Ouch

http://commons.wikimedia.org/wiki/File:A_piece_of_sperm_whale_skin_with_Giant_Squid_sucker_scars.JPG

A piece of sperm whale skin bearing scars from a giant squid’s suckers. Once thought to be legendary, the squid normally keep to the deep sea; almost everything we know about them has been learned from specimens found in whale stomachs.

In a Word

obsolagnium
n. waning sexual desire due to age

High Aim 6

On Jan. 9, 2003, Australian officials found the Taiwanese ship High Aim 6 adrift off the West Australian coast. It had plenty of fuel, and the crew’s personal belongings were still aboard (including seven toothbrushes), but it was mysteriously empty, drawing comparisons to the Mary Celeste of 1872.

Authorities spent two days inspecting the vessel and conducted an aerial search of 7,300 square nautical miles, but they found no trace of the crew, who had last contacted the owners on Dec. 13 from the Marshall Islands, halfway between Papua New Guinea and Hawaii.

That’s all. The unwanted ship was finally sunk to serve as a fish habitat, but no one knows what happened to the crew.

The Osborne Monster

http://www.gutenberg.org/files/15373/15373.txt

A “sea-monster” reported by the officers and crew of H.M.S. Osborne in calm waters off northern Sicily, June 2, 1877. These sketches were produced by Lt. Haynes, a witness, for the London Graphic.

A Lt. Osborne told the New York Independent that the row of fins pictured in the first sketch was 30 to 40 feet long. The second sketch, he said, shows the creature “end on,” depicting only the head, which was “bullet-shaped and quite six feet thick,” and flippers. Osborne estimated that the animal was 15 or 20 feet wide across the back, and “from the top of the head to the part of the back where it became immersed I should consider about fifty feet, and that seemed about a third of its whole length.”

“Thus it is certainly much longer than any fish hitherto known to the zooelogists,” concludes the Independent, “and is, at least, as remarkable a creature as most of the old wonder-makers ever alleged.”

Hive Mind

A colony of harvester ants contains the same total number of neurons as a human brain.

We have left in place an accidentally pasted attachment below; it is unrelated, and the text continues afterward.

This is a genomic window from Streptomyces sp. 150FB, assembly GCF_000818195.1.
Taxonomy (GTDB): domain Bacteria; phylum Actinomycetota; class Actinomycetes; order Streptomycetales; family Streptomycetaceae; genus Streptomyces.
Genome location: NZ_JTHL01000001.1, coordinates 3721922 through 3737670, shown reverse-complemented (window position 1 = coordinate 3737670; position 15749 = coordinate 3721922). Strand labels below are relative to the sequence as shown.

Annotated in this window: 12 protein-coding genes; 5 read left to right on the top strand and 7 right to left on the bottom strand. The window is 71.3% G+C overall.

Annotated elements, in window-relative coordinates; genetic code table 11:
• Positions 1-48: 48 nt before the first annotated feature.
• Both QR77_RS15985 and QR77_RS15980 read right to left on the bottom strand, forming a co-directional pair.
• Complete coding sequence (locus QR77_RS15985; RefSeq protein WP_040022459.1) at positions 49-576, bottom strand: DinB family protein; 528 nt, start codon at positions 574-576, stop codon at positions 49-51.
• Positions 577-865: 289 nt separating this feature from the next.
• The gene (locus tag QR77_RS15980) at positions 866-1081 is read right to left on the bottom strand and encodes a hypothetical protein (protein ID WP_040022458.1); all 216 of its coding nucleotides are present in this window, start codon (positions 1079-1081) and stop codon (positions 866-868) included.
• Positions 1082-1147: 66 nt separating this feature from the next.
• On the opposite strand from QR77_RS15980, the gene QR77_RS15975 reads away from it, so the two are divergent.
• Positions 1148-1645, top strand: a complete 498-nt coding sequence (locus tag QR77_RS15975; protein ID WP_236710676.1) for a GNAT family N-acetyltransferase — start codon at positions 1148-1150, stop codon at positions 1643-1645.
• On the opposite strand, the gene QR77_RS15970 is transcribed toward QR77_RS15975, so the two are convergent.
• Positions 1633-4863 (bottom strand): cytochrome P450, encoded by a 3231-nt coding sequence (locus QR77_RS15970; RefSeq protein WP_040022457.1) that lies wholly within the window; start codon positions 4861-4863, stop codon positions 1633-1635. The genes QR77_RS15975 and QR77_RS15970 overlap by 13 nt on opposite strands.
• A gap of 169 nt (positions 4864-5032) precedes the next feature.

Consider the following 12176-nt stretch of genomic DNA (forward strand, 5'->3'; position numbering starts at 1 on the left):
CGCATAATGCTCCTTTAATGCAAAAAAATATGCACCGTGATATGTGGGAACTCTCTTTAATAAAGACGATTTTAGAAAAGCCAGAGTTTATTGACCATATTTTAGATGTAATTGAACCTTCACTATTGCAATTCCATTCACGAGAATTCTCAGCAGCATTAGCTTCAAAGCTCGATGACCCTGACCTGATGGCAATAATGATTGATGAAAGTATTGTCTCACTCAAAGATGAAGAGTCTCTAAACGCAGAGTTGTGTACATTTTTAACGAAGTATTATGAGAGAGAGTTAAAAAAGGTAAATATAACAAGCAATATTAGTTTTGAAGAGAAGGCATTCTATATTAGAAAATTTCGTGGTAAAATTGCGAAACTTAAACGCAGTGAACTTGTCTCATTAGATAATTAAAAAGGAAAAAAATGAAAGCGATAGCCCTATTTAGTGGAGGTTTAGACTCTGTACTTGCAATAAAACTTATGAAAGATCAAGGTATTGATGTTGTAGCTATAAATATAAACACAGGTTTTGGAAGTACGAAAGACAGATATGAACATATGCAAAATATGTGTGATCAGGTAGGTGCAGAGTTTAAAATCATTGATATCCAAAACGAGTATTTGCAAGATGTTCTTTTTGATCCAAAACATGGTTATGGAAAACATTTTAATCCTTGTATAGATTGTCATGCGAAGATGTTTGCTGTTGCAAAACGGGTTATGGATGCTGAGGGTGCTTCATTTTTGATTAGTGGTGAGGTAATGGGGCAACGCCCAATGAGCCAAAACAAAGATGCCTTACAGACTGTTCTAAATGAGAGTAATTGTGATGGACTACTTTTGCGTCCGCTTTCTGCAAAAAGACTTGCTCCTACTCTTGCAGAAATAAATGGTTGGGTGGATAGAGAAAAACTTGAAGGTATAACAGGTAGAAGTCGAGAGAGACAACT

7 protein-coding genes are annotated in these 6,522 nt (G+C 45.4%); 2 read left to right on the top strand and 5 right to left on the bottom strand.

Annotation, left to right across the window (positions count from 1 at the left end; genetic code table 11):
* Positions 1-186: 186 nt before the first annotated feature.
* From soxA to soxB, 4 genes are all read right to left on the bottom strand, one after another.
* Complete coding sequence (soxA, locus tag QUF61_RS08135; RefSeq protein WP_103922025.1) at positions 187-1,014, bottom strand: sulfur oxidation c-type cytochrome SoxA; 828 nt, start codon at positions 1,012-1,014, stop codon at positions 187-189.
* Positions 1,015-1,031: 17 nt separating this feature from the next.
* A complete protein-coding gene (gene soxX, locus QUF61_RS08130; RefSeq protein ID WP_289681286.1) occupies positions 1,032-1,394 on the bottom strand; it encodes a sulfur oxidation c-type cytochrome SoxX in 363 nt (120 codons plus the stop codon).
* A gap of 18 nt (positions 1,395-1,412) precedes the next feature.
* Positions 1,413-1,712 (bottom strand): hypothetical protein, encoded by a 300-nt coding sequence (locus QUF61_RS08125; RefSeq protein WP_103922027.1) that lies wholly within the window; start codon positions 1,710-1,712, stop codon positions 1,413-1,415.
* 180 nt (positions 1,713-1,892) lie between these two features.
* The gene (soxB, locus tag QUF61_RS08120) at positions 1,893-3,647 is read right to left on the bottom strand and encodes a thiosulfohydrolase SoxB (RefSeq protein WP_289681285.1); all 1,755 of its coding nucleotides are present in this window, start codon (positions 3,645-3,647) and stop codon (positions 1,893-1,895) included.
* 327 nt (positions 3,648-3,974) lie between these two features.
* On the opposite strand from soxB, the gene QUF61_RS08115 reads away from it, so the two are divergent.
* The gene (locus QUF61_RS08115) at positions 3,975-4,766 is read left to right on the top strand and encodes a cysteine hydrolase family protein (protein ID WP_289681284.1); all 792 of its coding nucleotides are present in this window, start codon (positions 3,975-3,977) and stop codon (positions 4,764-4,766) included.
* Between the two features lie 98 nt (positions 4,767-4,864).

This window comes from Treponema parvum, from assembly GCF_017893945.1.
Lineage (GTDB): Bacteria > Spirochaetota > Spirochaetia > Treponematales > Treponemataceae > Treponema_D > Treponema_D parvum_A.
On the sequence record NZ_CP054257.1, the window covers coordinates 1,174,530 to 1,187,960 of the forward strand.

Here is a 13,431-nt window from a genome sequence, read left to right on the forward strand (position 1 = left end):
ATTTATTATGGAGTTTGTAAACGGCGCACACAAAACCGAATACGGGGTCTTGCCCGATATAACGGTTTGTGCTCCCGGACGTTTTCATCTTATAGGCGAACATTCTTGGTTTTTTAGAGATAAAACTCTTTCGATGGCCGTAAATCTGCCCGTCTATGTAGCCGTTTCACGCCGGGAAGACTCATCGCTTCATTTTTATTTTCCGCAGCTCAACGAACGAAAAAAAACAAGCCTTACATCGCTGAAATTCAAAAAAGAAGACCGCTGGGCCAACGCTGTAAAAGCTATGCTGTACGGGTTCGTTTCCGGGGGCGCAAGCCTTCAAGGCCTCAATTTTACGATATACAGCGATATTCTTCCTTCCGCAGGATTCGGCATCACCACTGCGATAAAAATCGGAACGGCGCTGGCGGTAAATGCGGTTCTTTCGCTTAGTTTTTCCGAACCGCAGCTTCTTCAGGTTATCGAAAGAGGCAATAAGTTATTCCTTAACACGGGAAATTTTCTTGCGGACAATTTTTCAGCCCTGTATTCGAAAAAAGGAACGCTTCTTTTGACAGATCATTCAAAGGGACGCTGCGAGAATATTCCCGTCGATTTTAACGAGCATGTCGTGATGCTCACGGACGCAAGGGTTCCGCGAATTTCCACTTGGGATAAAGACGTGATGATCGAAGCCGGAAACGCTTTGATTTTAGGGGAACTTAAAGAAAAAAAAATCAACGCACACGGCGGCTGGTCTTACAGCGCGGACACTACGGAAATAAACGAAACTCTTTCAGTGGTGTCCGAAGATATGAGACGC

Space Ghost

http://commons.wikimedia.org/wiki/File:Earth6391.jpg

In September 2002, astronomers noticed something odd: An object about 60 feet long was orbiting Earth. It must have arrived recently, but it didn’t resemble any recently launched spacecraft. It might have been an asteroid … but it appeared, spookily, to bear titanium dioxide paint. Was it an alien ship?

The object disappeared again in June 2003, so officially we’re still baffled. But the best guess is that it’s an old stage of Apollo 12 that somehow wandered away from Earth in 1971, circled the sun about 30 times, and came home to visit. If that’s true then it might come back again in 2032—we can visit it on our rocket scooters.

The Ulloa Circle

http://www.gutenberg.org/files/15884/15884-h/15884-h.htm

French astronomer Camille Flammarion writes of a curious optical phenomenon in Wonders of Earth, Sea And Sky (1902):

Ulloa, being in company with six fellow-travellers upon the Pambamarca at daybreak one morning, observed that the summit of the mountain was entirely covered with thick clouds, and that the sun, when it rose, dissipated them, leaving only in their stead light vapors, which it was almost impossible to distinguish. Suddenly, in the opposite direction to where the sun was rising, “each of the travellers beheld, at about seventy feet from where he was standing, his own image reflected in the air as in a mirror. The image was in the centre of three rainbows of different colors, and surrounded at a certain distance by a fourth bow with only one color. … All these bows were perpendicular to the horizon; they moved in the direction of, and followed, the image of the person they enveloped as with a glory.”

“The most remarkable point was that, although the seven spectators were standing in a group, each person only saw the phenomenon in regard to his own person, and was disposed to disbelieve that it was repeated in respect to his companions,” Flammarion writes. “The same apparition was observed in the polar regions by Scoresby, and described by him. He states that the phenomenon appears whenever there is mist and at the same time shining sun.”

Unquote

“We can lick gravity, but sometimes the paperwork is overwhelming.” — Wernher von Braun

MacFarlane’s Bear

In 1864, the Inuit gave the skin and skull of an “enormous” yellow-furred bear to naturalist Robert MacFarlane. He packed them up and shipped them to the Smithsonian Institution, where they were placed in storage and forgotten.

Fifty-four years later, zoologist Clinton Hart Merriam unpacked the remains and realized they represented an entirely new species, and MacFarlane’s specimen was apparently the last of its kind. No one has ever seen a living “MacFarlane’s bear,” except for those Inuit — and now their story is lost.

Reading Circle

http://en.wikipedia.org/wiki/Image:Bookwheel.png

A “bookwheel,” designed by Italian military engineer Agostino Ramelli (1531-1600).

Because it keeps the reader’s place in various texts, it’s considered an early prototype of the World Wide Web.